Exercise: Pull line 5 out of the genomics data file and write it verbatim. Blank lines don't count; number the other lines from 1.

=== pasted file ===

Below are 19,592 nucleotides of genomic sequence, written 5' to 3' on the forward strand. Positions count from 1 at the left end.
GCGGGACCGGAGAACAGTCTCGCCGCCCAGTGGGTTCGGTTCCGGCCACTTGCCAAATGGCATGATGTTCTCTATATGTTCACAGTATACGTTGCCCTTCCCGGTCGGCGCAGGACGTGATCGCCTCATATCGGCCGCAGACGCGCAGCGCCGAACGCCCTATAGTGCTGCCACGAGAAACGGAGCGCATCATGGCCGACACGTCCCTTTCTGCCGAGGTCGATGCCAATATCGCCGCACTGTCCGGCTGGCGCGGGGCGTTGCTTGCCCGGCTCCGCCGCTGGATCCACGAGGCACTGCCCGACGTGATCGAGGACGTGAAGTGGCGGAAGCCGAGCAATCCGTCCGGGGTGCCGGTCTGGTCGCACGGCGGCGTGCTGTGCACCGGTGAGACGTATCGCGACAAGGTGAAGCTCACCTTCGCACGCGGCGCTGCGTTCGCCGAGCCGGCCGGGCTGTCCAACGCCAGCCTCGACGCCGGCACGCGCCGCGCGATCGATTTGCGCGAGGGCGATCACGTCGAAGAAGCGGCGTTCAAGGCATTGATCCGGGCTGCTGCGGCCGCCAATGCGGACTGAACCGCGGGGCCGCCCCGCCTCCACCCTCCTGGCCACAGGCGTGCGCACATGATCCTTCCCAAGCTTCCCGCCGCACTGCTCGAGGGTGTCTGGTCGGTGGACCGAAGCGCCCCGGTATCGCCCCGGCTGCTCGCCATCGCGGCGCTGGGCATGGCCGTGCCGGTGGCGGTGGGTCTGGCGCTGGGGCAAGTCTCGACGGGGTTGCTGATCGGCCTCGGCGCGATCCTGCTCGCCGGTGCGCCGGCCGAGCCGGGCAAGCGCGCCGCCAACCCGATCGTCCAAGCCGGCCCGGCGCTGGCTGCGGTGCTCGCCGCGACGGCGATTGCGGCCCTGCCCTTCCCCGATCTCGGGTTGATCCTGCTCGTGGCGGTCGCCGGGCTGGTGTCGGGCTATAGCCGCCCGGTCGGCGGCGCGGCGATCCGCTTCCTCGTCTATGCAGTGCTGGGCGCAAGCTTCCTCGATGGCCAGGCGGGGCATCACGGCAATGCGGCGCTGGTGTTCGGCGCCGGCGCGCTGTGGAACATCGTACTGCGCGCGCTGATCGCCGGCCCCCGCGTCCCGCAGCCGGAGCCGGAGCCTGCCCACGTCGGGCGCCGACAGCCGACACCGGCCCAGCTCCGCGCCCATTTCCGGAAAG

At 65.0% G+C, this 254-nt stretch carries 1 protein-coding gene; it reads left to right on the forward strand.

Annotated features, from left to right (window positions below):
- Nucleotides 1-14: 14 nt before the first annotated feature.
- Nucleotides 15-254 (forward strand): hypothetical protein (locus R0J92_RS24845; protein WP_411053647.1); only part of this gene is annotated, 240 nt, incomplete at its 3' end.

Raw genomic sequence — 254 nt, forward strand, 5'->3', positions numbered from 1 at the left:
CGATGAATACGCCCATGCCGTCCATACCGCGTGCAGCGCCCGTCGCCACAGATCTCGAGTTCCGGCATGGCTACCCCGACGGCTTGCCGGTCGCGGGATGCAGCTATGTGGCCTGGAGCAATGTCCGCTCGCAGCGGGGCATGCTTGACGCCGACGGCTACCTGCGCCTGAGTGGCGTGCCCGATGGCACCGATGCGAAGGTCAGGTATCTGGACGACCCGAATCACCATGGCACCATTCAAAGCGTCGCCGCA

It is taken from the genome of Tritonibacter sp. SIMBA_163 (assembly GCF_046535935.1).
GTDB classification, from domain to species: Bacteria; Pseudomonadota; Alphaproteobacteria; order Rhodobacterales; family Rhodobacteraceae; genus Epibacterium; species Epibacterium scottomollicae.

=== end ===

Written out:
- Nucleotides 1-14: 14 nt before the first annotated feature.